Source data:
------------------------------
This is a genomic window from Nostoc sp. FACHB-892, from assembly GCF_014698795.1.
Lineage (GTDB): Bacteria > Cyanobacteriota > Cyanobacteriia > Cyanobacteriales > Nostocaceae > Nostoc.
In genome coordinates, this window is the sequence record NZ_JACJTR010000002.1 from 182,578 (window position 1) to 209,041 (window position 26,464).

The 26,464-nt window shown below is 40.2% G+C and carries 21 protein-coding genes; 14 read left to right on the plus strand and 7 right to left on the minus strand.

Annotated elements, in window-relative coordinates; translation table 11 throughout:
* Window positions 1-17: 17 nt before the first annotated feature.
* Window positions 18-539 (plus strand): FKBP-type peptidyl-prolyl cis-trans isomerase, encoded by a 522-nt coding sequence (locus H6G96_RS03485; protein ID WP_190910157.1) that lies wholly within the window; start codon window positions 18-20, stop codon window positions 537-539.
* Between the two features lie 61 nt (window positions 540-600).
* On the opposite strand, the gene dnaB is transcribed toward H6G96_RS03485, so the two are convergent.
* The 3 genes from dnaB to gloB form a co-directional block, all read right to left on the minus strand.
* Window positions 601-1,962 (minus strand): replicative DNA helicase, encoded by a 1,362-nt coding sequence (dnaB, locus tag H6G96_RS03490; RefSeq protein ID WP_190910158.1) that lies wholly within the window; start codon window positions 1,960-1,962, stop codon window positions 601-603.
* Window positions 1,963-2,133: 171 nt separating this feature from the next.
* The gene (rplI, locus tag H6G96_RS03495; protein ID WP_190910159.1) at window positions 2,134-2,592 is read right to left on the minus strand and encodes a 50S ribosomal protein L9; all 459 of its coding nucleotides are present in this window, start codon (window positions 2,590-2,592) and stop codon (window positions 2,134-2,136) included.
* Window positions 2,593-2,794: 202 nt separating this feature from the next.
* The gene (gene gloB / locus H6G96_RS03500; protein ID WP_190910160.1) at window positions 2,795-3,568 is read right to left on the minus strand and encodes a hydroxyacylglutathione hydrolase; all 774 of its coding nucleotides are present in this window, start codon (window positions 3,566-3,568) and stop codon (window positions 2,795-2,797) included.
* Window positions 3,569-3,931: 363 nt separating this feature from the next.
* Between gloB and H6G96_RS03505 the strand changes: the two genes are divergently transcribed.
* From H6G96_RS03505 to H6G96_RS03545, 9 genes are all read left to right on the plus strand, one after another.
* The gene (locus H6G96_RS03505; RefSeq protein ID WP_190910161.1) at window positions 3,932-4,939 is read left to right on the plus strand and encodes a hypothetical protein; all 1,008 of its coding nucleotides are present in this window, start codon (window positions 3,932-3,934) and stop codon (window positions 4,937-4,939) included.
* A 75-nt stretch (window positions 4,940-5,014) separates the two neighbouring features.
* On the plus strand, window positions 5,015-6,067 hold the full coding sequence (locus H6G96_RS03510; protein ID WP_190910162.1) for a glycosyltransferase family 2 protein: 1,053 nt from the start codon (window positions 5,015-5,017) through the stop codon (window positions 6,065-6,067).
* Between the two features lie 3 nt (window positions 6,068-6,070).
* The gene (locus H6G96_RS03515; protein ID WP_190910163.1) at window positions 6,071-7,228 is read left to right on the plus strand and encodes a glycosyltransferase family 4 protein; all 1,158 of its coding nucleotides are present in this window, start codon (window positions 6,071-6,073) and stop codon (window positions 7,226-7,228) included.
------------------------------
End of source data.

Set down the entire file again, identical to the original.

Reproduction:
This is a genomic window from Nostoc sp. FACHB-892, from assembly GCF_014698795.1.
Lineage (GTDB): Bacteria > Cyanobacteriota > Cyanobacteriia > Cyanobacteriales > Nostocaceae > Nostoc.
In genome coordinates, this window is the sequence record NZ_JACJTR010000002.1 from 182,578 (window position 1) to 209,041 (window position 26,464).

The 26,464-nt window shown below is 40.2% G+C and carries 21 protein-coding genes; 14 read left to right on the plus strand and 7 right to left on the minus strand.

Annotated elements, in window-relative coordinates; translation table 11 throughout:
* Window positions 1-17: 17 nt before the first annotated feature.
* Window positions 18-539 (plus strand): FKBP-type peptidyl-prolyl cis-trans isomerase, encoded by a 522-nt coding sequence (locus H6G96_RS03485; protein ID WP_190910157.1) that lies wholly within the window; start codon window positions 18-20, stop codon window positions 537-539.
* Between the two features lie 61 nt (window positions 540-600).
* On the opposite strand, the gene dnaB is transcribed toward H6G96_RS03485, so the two are convergent.
* The 3 genes from dnaB to gloB form a co-directional block, all read right to left on the minus strand.
* Window positions 601-1,962 (minus strand): replicative DNA helicase, encoded by a 1,362-nt coding sequence (dnaB, locus tag H6G96_RS03490; RefSeq protein ID WP_190910158.1) that lies wholly within the window; start codon window positions 1,960-1,962, stop codon window positions 601-603.
* Window positions 1,963-2,133: 171 nt separating this feature from the next.
* The gene (rplI, locus tag H6G96_RS03495; protein ID WP_190910159.1) at window positions 2,134-2,592 is read right to left on the minus strand and encodes a 50S ribosomal protein L9; all 459 of its coding nucleotides are present in this window, start codon (window positions 2,590-2,592) and stop codon (window positions 2,134-2,136) included.
* Window positions 2,593-2,794: 202 nt separating this feature from the next.
* The gene (gene gloB / locus H6G96_RS03500; protein ID WP_190910160.1) at window positions 2,795-3,568 is read right to left on the minus strand and encodes a hydroxyacylglutathione hydrolase; all 774 of its coding nucleotides are present in this window, start codon (window positions 3,566-3,568) and stop codon (window positions 2,795-2,797) included.
* Window positions 3,569-3,931: 363 nt separating this feature from the next.
* Between gloB and H6G96_RS03505 the strand changes: the two genes are divergently transcribed.
* From H6G96_RS03505 to H6G96_RS03545, 9 genes are all read left to right on the plus strand, one after another.
* The gene (locus H6G96_RS03505; RefSeq protein ID WP_190910161.1) at window positions 3,932-4,939 is read left to right on the plus strand and encodes a hypothetical protein; all 1,008 of its coding nucleotides are present in this window, start codon (window positions 3,932-3,934) and stop codon (window positions 4,937-4,939) included.
* A 75-nt stretch (window positions 4,940-5,014) separates the two neighbouring features.
* On the plus strand, window positions 5,015-6,067 hold the full coding sequence (locus H6G96_RS03510; protein ID WP_190910162.1) for a glycosyltransferase family 2 protein: 1,053 nt from the start codon (window positions 5,015-5,017) through the stop codon (window positions 6,065-6,067).
* Between the two features lie 3 nt (window positions 6,068-6,070).
* The gene (locus H6G96_RS03515; protein ID WP_190910163.1) at window positions 6,071-7,228 is read left to right on the plus strand and encodes a glycosyltransferase family 4 protein; all 1,158 of its coding nucleotides are present in this window, start codon (window positions 6,071-6,073) and stop codon (window positions 7,226-7,228) included.